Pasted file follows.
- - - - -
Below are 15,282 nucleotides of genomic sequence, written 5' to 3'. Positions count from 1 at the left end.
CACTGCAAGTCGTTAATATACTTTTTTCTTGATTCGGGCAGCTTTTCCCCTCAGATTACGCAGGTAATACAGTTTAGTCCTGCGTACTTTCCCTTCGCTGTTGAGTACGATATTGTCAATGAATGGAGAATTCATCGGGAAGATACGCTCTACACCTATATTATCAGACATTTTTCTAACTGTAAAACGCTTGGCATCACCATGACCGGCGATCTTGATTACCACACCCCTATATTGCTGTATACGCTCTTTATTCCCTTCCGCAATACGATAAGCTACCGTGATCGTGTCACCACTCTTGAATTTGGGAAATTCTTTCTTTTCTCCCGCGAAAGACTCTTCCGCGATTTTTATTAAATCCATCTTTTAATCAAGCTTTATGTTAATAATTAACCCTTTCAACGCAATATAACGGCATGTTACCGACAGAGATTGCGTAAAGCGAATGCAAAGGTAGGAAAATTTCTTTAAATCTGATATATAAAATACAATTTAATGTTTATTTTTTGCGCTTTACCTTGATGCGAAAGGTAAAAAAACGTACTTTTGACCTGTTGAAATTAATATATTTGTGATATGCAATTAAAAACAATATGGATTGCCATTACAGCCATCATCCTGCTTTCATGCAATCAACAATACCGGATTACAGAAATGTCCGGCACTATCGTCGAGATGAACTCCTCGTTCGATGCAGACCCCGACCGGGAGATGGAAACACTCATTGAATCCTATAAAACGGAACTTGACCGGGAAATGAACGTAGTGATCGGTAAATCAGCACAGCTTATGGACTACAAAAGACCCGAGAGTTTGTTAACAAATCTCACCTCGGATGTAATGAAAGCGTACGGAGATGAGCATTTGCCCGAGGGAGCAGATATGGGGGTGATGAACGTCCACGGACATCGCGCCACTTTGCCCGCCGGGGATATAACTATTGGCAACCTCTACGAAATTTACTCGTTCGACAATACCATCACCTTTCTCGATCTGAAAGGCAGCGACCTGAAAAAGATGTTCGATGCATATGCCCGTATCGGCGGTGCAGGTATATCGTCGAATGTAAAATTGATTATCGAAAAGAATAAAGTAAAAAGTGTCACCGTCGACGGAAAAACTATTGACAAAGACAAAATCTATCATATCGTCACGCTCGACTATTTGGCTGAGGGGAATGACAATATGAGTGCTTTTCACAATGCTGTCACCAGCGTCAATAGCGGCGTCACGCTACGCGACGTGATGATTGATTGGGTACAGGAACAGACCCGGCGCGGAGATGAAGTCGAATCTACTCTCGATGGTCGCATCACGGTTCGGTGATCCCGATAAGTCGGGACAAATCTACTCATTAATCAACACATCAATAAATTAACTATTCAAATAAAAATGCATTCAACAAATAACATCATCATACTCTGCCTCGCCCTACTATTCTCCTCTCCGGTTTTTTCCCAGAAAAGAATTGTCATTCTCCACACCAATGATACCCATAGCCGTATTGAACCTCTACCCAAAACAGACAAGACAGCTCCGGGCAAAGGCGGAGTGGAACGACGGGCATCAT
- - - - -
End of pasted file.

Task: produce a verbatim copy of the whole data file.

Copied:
Below are 15,282 nucleotides of genomic sequence, written 5' to 3'. Positions count from 1 at the left end.
CACTGCAAGTCGTTAATATACTTTTTTCTTGATTCGGGCAGCTTTTCCCCTCAGATTACGCAGGTAATACAGTTTAGTCCTGCGTACTTTCCCTTCGCTGTTGAGTACGATATTGTCAATGAATGGAGAATTCATCGGGAAGATACGCTCTACACCTATATTATCAGACATTTTTCTAACTGTAAAACGCTTGGCATCACCATGACCGGCGATCTTGATTACCACACCCCTATATTGCTGTATACGCTCTTTATTCCCTTCCGCAATACGATAAGCTACCGTGATCGTGTCACCACTCTTGAATTTGGGAAATTCTTTCTTTTCTCCCGCGAAAGACTCTTCCGCGATTTTTATTAAATCCATCTTTTAATCAAGCTTTATGTTAATAATTAACCCTTTCAACGCAATATAACGGCATGTTACCGACAGAGATTGCGTAAAGCGAATGCAAAGGTAGGAAAATTTCTTTAAATCTGATATATAAAATACAATTTAATGTTTATTTTTTGCGCTTTACCTTGATGCGAAAGGTAAAAAAACGTACTTTTGACCTGTTGAAATTAATATATTTGTGATATGCAATTAAAAACAATATGGATTGCCATTACAGCCATCATCCTGCTTTCATGCAATCAACAATACCGGATTACAGAAATGTCCGGCACTATCGTCGAGATGAACTCCTCGTTCGATGCAGACCCCGACCGGGAGATGGAAACACTCATTGAATCCTATAAAACGGAACTTGACCGGGAAATGAACGTAGTGATCGGTAAATCAGCACAGCTTATGGACTACAAAAGACCCGAGAGTTTGTTAACAAATCTCACCTCGGATGTAATGAAAGCGTACGGAGATGAGCATTTGCCCGAGGGAGCAGATATGGGGGTGATGAACGTCCACGGACATCGCGCCACTTTGCCCGCCGGGGATATAACTATTGGCAACCTCTACGAAATTTACTCGTTCGACAATACCATCACCTTTCTCGATCTGAAAGGCAGCGACCTGAAAAAGATGTTCGATGCATATGCCCGTATCGGCGGTGCAGGTATATCGTCGAATGTAAAATTGATTATCGAAAAGAATAAAGTAAAAAGTGTCACCGTCGACGGAAAAACTATTGACAAAGACAAAATCTATCATATCGTCACGCTCGACTATTTGGCTGAGGGGAATGACAATATGAGTGCTTTTCACAATGCTGTCACCAGCGTCAATAGCGGCGTCACGCTACGCGACGTGATGATTGATTGGGTACAGGAACAGACCCGGCGCGGAGATGAAGTCGAATCTACTCTCGATGGTCGCATCACGGTTCGGTGATCCCGATAAGTCGGGACAAATCTACTCATTAATCAACACATCAATAAATTAACTATTCAAATAAAAATGCATTCAACAAATAACATCATCATACTCTGCCTCGCCCTACTATTCTCCTCTCCGGTTTTTTCCCAGAAAAGAATTGTCATTCTCCACACCAATGATACCCATAGCCGTATTGAACCTCTACCCAAAACAGACAAGACAGCTCCGGGCAAAGGCGGAGTGGAACGACGGGCATCAT